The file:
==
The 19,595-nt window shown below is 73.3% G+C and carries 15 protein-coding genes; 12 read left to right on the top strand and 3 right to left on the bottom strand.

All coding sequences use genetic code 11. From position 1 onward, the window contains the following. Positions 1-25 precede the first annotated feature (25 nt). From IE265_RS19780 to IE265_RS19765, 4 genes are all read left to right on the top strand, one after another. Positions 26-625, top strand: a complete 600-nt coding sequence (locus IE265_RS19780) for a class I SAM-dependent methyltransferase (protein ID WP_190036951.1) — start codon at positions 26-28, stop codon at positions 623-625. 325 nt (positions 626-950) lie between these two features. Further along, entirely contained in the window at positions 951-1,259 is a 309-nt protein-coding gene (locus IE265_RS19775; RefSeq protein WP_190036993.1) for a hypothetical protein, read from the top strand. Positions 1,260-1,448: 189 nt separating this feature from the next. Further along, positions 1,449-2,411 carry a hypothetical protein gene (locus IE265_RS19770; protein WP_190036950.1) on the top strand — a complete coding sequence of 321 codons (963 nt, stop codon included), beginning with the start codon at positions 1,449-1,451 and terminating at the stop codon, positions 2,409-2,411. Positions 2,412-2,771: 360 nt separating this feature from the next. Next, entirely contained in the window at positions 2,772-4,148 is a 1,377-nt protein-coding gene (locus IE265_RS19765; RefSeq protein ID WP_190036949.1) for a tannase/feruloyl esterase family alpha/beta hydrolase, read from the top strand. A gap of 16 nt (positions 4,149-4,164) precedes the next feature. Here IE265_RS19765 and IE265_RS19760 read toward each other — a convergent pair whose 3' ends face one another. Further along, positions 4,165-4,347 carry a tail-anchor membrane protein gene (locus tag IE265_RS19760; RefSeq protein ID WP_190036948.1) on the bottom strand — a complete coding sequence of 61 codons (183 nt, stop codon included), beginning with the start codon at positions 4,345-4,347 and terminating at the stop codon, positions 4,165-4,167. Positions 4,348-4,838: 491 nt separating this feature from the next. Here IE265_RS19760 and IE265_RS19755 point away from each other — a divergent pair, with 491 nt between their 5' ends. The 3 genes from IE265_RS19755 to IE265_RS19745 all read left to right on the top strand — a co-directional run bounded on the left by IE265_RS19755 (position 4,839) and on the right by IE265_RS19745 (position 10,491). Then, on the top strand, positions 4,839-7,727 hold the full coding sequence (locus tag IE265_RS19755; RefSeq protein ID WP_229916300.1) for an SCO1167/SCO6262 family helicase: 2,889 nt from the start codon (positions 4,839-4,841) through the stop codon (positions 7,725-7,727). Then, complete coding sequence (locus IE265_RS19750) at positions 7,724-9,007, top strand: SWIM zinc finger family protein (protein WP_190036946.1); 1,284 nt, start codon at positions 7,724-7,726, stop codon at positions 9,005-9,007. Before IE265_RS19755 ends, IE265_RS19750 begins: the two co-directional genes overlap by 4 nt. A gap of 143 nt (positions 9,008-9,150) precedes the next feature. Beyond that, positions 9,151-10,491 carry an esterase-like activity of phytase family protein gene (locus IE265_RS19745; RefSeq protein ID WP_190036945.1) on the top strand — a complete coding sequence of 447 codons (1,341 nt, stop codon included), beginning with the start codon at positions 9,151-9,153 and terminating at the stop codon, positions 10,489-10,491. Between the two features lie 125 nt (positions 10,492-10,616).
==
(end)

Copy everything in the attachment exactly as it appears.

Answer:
The 19,595-nt window shown below is 73.3% G+C and carries 15 protein-coding genes; 12 read left to right on the top strand and 3 right to left on the bottom strand.

All coding sequences use genetic code 11. From position 1 onward, the window contains the following. Positions 1-25 precede the first annotated feature (25 nt). From IE265_RS19780 to IE265_RS19765, 4 genes are all read left to right on the top strand, one after another. Positions 26-625, top strand: a complete 600-nt coding sequence (locus IE265_RS19780) for a class I SAM-dependent methyltransferase (protein ID WP_190036951.1) — start codon at positions 26-28, stop codon at positions 623-625. 325 nt (positions 626-950) lie between these two features. Further along, entirely contained in the window at positions 951-1,259 is a 309-nt protein-coding gene (locus IE265_RS19775; RefSeq protein WP_190036993.1) for a hypothetical protein, read from the top strand. Positions 1,260-1,448: 189 nt separating this feature from the next. Further along, positions 1,449-2,411 carry a hypothetical protein gene (locus IE265_RS19770; protein WP_190036950.1) on the top strand — a complete coding sequence of 321 codons (963 nt, stop codon included), beginning with the start codon at positions 1,449-1,451 and terminating at the stop codon, positions 2,409-2,411. Positions 2,412-2,771: 360 nt separating this feature from the next. Next, entirely contained in the window at positions 2,772-4,148 is a 1,377-nt protein-coding gene (locus IE265_RS19765; RefSeq protein ID WP_190036949.1) for a tannase/feruloyl esterase family alpha/beta hydrolase, read from the top strand. A gap of 16 nt (positions 4,149-4,164) precedes the next feature. Here IE265_RS19765 and IE265_RS19760 read toward each other — a convergent pair whose 3' ends face one another. Further along, positions 4,165-4,347 carry a tail-anchor membrane protein gene (locus tag IE265_RS19760; RefSeq protein ID WP_190036948.1) on the bottom strand — a complete coding sequence of 61 codons (183 nt, stop codon included), beginning with the start codon at positions 4,345-4,347 and terminating at the stop codon, positions 4,165-4,167. Positions 4,348-4,838: 491 nt separating this feature from the next. Here IE265_RS19760 and IE265_RS19755 point away from each other — a divergent pair, with 491 nt between their 5' ends. The 3 genes from IE265_RS19755 to IE265_RS19745 all read left to right on the top strand — a co-directional run bounded on the left by IE265_RS19755 (position 4,839) and on the right by IE265_RS19745 (position 10,491). Then, on the top strand, positions 4,839-7,727 hold the full coding sequence (locus tag IE265_RS19755; RefSeq protein ID WP_229916300.1) for an SCO1167/SCO6262 family helicase: 2,889 nt from the start codon (positions 4,839-4,841) through the stop codon (positions 7,725-7,727). Then, complete coding sequence (locus IE265_RS19750) at positions 7,724-9,007, top strand: SWIM zinc finger family protein (protein WP_190036946.1); 1,284 nt, start codon at positions 7,724-7,726, stop codon at positions 9,005-9,007. Before IE265_RS19755 ends, IE265_RS19750 begins: the two co-directional genes overlap by 4 nt. A gap of 143 nt (positions 9,008-9,150) precedes the next feature. Beyond that, positions 9,151-10,491 carry an esterase-like activity of phytase family protein gene (locus IE265_RS19745; RefSeq protein ID WP_190036945.1) on the top strand — a complete coding sequence of 447 codons (1,341 nt, stop codon included), beginning with the start codon at positions 9,151-9,153 and terminating at the stop codon, positions 10,489-10,491. Between the two features lie 125 nt (positions 10,492-10,616).